Chemotherapy is a combination of drugs that target rapidly dividing cells like cancer cells. The drugs kill cancer cells or keep them from growing. Chemotherapy is often used for fast growing tumors. It may be used to treat brain tumors:
Most chemotherapy is delivered to the blood stream through an IV or by mouth. However, most chemotherapy drugs can not get to the brain because of the blood brain barrier. The barrier protects the brain from harmful substances in blood flow but can also make some treatments like chemotherapy more difficult. To treat brain tumors, chemotherapy may be:
It is delivered in cycles over a set period of time. A medical oncologist will determine how many cycles of chemotherapy are needed and what combination of drugs will work best. Though it may be used in a variety of cancers, chemotherapy lymphomas or medulloblastomas may have best response to chemotherapy.
There are a variety of chemotherapy drugs. The choice and combination of drugs will be based on the type and location of the brain tumor. Not all brain tumors respond to chemotherapy. Chemotherapy drugs for brain tumors may include:
Though the drugs are targeted to brain tumor cells, they can affect healthy cells as well. The death of cancer cells and impact on healthy cells can cause a range of side effects. A medical oncologist will work to find the best drug combination and dosage to have the most impact on the cancer cells and least impact on healthy tissue. Side effects or complications from chemotherapy may include:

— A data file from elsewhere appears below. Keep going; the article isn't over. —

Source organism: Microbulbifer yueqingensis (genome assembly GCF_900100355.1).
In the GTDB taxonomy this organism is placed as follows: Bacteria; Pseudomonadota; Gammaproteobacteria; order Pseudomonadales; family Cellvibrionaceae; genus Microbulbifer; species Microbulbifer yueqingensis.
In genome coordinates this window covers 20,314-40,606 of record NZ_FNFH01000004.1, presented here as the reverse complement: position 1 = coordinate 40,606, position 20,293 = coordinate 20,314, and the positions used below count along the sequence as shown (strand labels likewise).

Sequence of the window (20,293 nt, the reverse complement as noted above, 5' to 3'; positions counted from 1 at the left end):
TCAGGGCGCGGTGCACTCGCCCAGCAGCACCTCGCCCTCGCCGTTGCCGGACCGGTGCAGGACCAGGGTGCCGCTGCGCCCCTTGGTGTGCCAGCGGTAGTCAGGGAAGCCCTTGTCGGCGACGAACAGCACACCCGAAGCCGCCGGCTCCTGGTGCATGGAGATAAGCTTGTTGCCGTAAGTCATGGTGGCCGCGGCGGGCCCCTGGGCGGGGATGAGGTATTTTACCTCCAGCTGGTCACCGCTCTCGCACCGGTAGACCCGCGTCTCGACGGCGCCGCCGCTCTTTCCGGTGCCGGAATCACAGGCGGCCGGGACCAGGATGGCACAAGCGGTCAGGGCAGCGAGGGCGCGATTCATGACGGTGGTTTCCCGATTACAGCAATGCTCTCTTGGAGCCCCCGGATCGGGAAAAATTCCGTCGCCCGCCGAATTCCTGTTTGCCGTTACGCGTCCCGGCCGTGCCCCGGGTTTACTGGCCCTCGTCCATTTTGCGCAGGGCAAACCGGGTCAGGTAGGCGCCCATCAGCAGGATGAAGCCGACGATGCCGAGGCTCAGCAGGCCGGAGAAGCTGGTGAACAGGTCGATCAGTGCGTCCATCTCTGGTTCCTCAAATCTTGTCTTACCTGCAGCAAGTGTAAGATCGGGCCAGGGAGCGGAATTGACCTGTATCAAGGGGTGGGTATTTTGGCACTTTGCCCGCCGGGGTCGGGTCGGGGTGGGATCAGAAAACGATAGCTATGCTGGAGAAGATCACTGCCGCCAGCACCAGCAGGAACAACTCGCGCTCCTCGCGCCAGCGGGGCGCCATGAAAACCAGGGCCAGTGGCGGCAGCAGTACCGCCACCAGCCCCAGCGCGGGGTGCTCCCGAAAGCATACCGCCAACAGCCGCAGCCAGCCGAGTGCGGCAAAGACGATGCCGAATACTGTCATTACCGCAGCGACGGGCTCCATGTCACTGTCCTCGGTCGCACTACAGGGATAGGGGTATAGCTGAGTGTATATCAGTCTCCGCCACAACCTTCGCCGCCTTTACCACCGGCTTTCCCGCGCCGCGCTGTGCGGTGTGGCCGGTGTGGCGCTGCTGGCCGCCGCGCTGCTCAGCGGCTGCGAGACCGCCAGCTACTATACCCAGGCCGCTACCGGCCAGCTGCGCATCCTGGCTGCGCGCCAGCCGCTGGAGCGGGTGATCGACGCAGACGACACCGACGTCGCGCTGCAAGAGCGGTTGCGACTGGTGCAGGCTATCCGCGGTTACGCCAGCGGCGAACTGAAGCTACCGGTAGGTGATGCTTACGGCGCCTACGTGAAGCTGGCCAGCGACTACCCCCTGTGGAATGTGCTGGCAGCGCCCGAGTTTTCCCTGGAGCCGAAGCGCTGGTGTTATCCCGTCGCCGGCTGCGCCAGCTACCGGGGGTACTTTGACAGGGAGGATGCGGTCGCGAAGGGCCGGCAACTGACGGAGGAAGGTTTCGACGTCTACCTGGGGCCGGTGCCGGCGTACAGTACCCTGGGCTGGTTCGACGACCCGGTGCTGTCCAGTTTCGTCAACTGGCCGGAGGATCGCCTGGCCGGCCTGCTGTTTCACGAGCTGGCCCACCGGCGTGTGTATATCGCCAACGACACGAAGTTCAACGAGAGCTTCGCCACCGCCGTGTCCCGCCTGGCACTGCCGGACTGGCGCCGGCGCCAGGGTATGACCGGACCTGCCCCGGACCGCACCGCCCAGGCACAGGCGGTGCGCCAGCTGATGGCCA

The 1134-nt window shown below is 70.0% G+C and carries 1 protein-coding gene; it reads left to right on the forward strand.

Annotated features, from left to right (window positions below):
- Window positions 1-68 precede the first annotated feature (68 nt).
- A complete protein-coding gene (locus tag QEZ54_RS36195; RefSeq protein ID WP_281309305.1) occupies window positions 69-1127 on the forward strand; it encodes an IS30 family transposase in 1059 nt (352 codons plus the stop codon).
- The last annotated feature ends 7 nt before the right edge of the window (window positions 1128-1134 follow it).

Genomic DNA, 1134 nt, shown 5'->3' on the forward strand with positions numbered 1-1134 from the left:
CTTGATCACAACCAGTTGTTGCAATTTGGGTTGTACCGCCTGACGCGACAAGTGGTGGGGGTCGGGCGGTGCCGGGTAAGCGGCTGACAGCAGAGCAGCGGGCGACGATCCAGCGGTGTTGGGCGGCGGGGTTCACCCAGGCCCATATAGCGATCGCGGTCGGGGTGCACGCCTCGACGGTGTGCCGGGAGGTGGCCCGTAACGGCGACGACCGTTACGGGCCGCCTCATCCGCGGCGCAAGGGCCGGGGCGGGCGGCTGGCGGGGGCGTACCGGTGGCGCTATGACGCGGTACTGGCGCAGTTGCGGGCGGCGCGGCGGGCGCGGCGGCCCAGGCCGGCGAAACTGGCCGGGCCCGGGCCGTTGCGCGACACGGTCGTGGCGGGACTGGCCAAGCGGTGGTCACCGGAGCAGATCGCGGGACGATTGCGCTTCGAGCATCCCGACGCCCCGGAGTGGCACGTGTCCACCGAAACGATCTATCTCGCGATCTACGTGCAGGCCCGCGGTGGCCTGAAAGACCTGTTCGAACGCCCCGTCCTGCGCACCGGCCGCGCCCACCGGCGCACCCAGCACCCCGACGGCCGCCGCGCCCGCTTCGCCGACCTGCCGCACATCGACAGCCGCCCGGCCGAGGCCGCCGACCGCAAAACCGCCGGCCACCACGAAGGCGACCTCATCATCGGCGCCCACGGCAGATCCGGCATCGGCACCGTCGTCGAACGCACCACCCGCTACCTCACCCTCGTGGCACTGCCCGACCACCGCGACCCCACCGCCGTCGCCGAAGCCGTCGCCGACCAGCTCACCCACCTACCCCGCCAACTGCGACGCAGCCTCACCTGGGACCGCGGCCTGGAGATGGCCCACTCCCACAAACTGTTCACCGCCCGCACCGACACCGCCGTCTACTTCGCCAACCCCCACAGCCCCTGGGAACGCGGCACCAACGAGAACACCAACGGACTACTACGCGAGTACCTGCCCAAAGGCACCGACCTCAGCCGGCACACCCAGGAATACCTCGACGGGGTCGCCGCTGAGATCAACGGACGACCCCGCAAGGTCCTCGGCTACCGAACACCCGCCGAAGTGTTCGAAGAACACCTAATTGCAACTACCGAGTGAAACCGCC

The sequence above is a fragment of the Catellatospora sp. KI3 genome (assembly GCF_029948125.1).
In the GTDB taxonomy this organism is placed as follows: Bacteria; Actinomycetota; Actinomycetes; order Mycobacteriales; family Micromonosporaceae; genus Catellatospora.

A variety of treatments are available to help manage side effects including medication, lifestyle changes, and alternative treatments. In some cases, the chemotherapy regimen may be adjusted to reduce severe side effects. The earlier the side effects are addressed, the more likely they will be controlled with a minimum of discomfort.
Adult brain tumors treatment (PDQ). National Cancer Institute website. Available at: http://www.cancer.gov/types/brain/patient/adult-brain-treatment-pdq#section/_102. Updated February 13, 2015. Accessed August 18, 2015.
Astrocytoma and oligodentroglioma in adults. EBSCO DynaMed website. Available at: http://www.ebscohost.com/dynamed. Updated July 17, 2015. Accessed August 18, 2015.
Brain and spinal cord tumors in adults. American Cancer Society website. Available at: http://www.cancer.org/acs/groups/cid/documents/webcontent/003088-pdf.pdf. Accessed August 18, 2015.
Brain and spinal cord tumors in children. American Cancer Society website. Available at: http://www.cancer.org/acs/groups/cid/documents/webcontent/003089-pdf.pdf. Accessed August 18, 2015.
Meningioma. EBSCO DynaMed website. Available at: http://www.ebscohost.com/dynamed. Updated March 30, 2015. Accessed August 18, 2015.
Last reviewed May 2015 by Mohei Abouzied, MD, FACP
Please be aware that this information is provided to supplement the care provided by your physician. It is neither intended nor implied to be a substitute for professional medical advice. CALL YOUR HEALTHCARE PROVIDER IMMEDIATELY IF YOU THINK YOU MAY HAVE A MEDICAL EMERGENCY. Always seek the advice of your physician or other qualified health provider prior to starting any new treatment or with any questions you may have regarding a medical condition.
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